Self-Growth by study of Ramayana - Page 2
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  1. #11
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    Sir: while I find your insights fascinating, I think it important to recognize that first and foremost Ramayana is a human story. Indeed, Rama himself denies that he is an Avatara of Vishnu, proclaiming himself only a human being. Sri Vaishnava acharyas describe how each incident in Adikavi Valmiki Ramayana covers the good qualities of Rama and how we as human beings - to be truly human - should cultivate these good qualities in ourselves to live a long and happy life.

    Consequently, as Mareecha himself said, Sri Rama is dharma incarnate, and our serving him in our thoughts and actions is the proper dharma for us.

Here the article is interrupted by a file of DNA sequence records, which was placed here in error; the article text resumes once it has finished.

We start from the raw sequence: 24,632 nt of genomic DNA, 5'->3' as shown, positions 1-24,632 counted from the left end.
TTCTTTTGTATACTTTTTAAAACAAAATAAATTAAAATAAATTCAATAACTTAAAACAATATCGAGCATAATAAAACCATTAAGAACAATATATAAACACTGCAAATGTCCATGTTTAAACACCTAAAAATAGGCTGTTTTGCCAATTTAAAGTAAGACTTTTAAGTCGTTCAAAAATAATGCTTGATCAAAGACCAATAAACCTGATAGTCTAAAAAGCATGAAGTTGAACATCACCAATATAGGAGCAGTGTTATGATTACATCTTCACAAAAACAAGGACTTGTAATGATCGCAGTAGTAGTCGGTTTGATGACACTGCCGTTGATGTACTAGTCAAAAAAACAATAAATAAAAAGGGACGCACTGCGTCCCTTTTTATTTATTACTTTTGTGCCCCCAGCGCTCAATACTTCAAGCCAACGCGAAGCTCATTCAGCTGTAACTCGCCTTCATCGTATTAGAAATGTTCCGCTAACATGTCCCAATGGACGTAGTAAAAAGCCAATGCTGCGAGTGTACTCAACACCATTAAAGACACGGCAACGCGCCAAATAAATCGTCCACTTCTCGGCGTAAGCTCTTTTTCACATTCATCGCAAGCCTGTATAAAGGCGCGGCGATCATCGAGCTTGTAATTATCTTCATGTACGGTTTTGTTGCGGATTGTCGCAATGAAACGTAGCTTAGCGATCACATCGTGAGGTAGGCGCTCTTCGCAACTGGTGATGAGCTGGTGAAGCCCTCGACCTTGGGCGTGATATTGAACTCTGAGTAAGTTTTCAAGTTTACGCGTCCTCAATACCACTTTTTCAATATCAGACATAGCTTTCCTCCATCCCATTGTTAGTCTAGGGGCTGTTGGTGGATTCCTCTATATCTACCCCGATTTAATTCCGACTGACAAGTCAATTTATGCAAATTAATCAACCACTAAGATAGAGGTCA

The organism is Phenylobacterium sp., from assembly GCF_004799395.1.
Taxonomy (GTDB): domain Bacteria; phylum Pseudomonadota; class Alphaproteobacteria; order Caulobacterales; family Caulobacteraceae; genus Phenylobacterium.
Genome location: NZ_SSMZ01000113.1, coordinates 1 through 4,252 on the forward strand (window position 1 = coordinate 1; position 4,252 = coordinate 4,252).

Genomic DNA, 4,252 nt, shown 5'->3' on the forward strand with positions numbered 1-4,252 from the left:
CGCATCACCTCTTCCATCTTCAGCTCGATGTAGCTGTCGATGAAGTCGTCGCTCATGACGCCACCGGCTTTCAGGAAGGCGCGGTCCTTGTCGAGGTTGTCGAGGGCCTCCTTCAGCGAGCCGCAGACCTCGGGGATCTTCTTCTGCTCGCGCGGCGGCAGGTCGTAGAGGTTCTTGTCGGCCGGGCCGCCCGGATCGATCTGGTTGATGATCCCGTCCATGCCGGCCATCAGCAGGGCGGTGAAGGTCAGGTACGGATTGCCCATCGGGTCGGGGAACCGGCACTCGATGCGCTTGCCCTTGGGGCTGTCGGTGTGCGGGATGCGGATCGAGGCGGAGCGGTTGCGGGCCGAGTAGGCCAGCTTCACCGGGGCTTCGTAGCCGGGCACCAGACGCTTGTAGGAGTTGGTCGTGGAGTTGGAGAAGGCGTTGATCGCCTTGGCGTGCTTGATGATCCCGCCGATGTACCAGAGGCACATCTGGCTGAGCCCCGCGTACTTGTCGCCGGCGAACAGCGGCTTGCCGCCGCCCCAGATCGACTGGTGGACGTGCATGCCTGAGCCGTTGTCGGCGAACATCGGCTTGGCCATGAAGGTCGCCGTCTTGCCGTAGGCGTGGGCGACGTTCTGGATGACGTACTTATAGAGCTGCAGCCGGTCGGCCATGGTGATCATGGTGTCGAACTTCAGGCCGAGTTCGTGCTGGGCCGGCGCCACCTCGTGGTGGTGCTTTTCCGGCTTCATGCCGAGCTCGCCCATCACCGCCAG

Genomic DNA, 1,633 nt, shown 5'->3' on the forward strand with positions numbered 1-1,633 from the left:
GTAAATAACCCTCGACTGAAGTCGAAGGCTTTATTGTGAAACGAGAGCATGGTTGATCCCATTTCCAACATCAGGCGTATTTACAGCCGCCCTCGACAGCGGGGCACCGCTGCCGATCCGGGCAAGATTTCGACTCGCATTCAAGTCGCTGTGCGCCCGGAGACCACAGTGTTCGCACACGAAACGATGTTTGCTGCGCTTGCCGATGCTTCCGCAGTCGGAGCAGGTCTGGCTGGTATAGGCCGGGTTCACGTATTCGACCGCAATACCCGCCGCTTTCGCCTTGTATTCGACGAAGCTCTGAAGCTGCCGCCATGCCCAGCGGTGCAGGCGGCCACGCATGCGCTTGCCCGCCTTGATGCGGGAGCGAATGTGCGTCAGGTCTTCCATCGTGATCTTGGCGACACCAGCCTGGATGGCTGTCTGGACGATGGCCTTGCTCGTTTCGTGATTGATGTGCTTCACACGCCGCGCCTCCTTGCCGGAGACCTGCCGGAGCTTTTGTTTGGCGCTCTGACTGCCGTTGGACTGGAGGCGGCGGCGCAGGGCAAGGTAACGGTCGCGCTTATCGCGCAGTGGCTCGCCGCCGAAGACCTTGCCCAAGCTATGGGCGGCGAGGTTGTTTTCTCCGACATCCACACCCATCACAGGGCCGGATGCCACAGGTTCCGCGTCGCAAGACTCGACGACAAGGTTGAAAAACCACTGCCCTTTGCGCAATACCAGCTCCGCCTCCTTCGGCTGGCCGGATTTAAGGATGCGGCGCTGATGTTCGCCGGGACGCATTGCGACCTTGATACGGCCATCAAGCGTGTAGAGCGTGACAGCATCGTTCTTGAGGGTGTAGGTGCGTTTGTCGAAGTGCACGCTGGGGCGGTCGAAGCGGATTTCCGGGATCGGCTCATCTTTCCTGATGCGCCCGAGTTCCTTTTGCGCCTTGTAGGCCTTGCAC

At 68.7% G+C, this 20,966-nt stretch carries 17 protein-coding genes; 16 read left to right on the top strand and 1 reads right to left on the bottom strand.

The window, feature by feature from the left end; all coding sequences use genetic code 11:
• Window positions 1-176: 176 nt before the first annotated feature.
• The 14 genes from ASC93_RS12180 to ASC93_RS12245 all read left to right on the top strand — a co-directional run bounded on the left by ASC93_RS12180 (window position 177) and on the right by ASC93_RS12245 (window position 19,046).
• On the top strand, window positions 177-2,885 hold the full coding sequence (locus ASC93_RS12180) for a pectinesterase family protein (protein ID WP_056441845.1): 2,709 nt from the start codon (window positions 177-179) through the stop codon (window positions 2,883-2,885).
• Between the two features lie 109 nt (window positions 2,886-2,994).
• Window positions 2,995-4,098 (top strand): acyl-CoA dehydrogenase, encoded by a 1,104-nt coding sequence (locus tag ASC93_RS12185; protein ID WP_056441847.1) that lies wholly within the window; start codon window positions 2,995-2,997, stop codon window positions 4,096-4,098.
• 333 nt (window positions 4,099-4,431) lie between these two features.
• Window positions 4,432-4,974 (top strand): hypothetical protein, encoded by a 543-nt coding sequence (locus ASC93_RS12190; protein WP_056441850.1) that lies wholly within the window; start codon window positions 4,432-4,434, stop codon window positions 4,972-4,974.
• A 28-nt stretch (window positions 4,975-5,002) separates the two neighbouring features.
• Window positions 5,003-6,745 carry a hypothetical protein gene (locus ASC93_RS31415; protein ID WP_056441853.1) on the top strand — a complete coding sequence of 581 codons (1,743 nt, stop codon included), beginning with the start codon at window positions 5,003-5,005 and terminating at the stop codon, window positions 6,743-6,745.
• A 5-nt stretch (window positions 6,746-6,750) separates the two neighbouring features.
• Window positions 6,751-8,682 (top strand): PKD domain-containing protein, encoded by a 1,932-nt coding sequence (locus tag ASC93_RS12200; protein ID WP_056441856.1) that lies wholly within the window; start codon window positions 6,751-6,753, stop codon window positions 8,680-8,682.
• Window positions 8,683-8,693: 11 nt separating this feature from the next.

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    Quote Originally Posted by mraghavan View Post
    Sir: while I find your insights fascinating, I think it important to recognize that first and foremost Ramayana is a human story. Indeed, Rama himself denies that he is an Avatara of Vishnu, proclaiming himself only a human being. Sri Vaishnava acharyas describe how each incident in Adikavi Valmiki Ramayana covers the good qualities of Rama and how we as human beings - to be truly human - should cultivate these good qualities in ourselves to live a long and happy life.

    Consequently, as Mareecha himself said, Sri Rama is dharma incarnate, and our serving him in our thoughts and actions is the proper dharma for us.
    Sri mraghavan,